US aims to corner China’s chip industry with new export rules

Oct 7 (Reuters) – The Biden administration unveiled a sweeping set of export restrictions on Friday, including a move to cut off China from some semiconductor chips from anywhere in the world with U.S. equipment, expanding its reach in an effort to slow down Beijing’s technology. and military advances.

The rules, some of which take effect immediately, build on restrictions sent in letters to top instrument maker KLA Corp earlier this year. (KLAC.O)Lam Research Corp (LRCX.O) and Applied Materials Inc (AMAT.O)They must effectively stop exporting equipment to wholly Chinese-owned factories that manufacture advanced logic chips.

The series of moves may be the biggest shift in U.S. policy toward China’s naval technology since the 1990s. If effective, they could target China’s chip manufacturing industry by forcing US and foreign companies that use US technology to cut support for some of China’s leading factories and chip designers.

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“It will set the Chinese back,” said Jim Lewis, a technology and cybersecurity expert at the Center for Strategic and International Studies (CSIS), a Washington DC-based think tank. The height of the Cold War.

“China is not going to give up chipmaking… but this will actually slow them down.”

At a briefing Thursday with reporters previewing the rules, senior government officials said many of the measures are aimed at preventing foreign companies from selling advanced chips to China or giving Chinese companies the tools to make their own advanced chips. However, they admitted that they had received no assurance that the Allies would implement similar measures and that discussions with those countries were ongoing.

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“Unless other countries join us, we recognize that unilateral restrictions will lose effectiveness over time,” an official said. “Unless foreign competitors are subject to similar restrictions, we risk harming American technology leadership.”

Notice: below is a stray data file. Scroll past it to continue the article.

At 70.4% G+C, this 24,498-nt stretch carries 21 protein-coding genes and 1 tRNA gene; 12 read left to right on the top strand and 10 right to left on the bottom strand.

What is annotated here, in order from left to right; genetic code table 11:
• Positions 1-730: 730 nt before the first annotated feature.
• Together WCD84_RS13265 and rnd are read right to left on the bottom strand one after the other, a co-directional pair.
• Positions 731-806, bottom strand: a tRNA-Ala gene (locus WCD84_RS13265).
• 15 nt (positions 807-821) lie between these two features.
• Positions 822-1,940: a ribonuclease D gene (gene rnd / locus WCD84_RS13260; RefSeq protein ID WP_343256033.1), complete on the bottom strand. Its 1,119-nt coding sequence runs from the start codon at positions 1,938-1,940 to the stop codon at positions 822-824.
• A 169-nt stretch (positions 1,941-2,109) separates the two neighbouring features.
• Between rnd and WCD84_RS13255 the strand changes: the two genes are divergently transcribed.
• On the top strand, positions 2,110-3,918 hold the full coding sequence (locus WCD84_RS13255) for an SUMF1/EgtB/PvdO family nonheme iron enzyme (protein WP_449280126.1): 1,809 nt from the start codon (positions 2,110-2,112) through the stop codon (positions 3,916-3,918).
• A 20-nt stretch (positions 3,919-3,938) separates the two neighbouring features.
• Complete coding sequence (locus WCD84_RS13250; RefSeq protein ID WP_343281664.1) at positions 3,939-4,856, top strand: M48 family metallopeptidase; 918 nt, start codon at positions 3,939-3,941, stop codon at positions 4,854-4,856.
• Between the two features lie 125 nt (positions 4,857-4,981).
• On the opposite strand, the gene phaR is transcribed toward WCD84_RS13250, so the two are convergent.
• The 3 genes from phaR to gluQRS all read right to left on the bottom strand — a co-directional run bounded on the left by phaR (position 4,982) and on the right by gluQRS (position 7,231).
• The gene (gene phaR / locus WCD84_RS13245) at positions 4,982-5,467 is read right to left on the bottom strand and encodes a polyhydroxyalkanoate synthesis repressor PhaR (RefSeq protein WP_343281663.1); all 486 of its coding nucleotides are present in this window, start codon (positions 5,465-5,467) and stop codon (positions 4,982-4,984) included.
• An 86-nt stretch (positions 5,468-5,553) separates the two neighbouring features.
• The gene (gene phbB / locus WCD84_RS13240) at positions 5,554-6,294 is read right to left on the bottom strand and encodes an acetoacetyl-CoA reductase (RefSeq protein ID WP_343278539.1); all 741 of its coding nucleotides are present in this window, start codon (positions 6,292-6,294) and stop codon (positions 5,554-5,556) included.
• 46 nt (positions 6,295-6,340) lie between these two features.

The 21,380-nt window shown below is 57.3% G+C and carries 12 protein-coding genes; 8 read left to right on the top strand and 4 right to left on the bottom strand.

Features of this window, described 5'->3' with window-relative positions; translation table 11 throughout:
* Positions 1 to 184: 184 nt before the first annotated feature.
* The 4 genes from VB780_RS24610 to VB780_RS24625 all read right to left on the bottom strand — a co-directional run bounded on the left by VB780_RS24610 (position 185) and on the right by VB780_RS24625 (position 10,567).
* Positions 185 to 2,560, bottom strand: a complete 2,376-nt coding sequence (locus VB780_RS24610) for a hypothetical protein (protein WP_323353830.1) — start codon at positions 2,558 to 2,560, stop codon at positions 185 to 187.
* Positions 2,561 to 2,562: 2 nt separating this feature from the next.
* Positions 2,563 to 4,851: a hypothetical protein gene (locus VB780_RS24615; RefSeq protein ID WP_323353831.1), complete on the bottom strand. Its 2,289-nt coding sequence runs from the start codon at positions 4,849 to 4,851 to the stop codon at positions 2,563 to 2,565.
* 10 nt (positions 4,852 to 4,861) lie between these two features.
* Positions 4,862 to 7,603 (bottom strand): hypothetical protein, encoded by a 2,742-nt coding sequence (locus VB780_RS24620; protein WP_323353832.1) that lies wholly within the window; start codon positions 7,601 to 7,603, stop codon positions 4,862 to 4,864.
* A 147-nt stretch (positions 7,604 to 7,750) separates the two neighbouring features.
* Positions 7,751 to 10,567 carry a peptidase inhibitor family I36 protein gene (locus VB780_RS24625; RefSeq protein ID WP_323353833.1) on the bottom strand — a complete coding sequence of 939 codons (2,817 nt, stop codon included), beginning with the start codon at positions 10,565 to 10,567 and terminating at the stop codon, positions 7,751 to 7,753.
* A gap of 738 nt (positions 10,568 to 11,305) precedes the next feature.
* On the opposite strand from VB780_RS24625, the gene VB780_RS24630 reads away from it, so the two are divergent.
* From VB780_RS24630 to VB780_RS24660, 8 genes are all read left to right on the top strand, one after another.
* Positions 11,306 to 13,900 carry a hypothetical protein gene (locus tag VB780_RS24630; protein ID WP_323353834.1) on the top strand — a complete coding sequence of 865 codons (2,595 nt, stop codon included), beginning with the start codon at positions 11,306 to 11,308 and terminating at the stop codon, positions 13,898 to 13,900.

The expansion of U.S. powers to restrict exports to China of chips made with U.S. equipment is based on expanding the so-called Foreign Direct Manufacturing Rule. It was expanded before the U.S. government authorized Chinese telecom giant Huawei Technologies Co Ltd ( HWT.UL ) to restrict exports of chips made overseas and later to halt the flow of semiconductors to Russia after its invasion of Ukraine.

On Friday, the Biden administration applied expanded restrictions to China’s IFLYTEK, Dahua Technology and Megvii Technology, companies added to the company list in 2019 over allegations they helped Beijing suppress its Uyghur minority group.

The rules, published on Friday, prevent the export of a wide range of chips for use in Chinese supercomputing systems. The rules define a supercomputer as any system with more than 100 petaflops of computing power in an area of ​​6,400 square feet, which could also hit some of the commercial data centers of Chinese tech companies, two industry sources said.

Eric Sayers, a defense policy expert at the American Enterprise Institute, said the move represents a new initiative by the Biden administration.

“The scope and potential implications of the rule are quite awe-inspiring, but the devil will surely be in the details of implementation,” he added.

As companies around the world began to wrestle with the latest U.S. action, shares of semiconductor manufacturing equipment makers fell.

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The Semiconductor Industry Association, which represents chipmakers, said it was studying the regulations and urged the United States to “target the rules — and work with international partners — to help level the playing field.”

Earlier on Friday, the US added China’s top memory chipmaker YMTC and 30 other Chinese companies to a list of companies that US authorities cannot inspect, stoking tensions with Beijing and starting a 60-day clock. read more

When U.S. officials can’t complete on-site visits and can’t determine whether they can trust U.S. suppliers to receive U.S. technology when sending them to U.S. suppliers, they are put on the nonverified list.

Under the new policy announced on Friday, if the government prevents US officials from conducting site inspections of companies on the non-verified list, US officials will begin the process of adding them to the list after 60 days.

The YMTC company listing would escalate already escalating tensions with Beijing and force its US suppliers to obtain hard-to-obtain licenses from the US government before shipping even the most low-tech goods.

The new regulations will also severely restrict exports of US equipment to Chinese memory chip makers and formalize letters sent to Nvidia Corp. (NVDA.O) and Advanced Micro Devices Inc (AMD) (AMD.O) Countries around the world restrict shipments to China of chips used in supercomputing systems relied on to develop nuclear weapons and other military technology.

Reuters first reported key details of the new restrictions on memory chip makers, including an exemption for foreign companies operating in China and moves to expand restrictions on exports to China from KLA, Lam, Applied Materials, Nvidia and AMD.

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Reporting by Stephen Nellis in San Francisco and Karen Freifeld in New York Additional reporting by David Shepherdson in Washington Editing by Alexandra Alber, Chris Sanders, Matthew Lewis and Richard Chang

Our Standards: Thomson Reuters Trust Principles.

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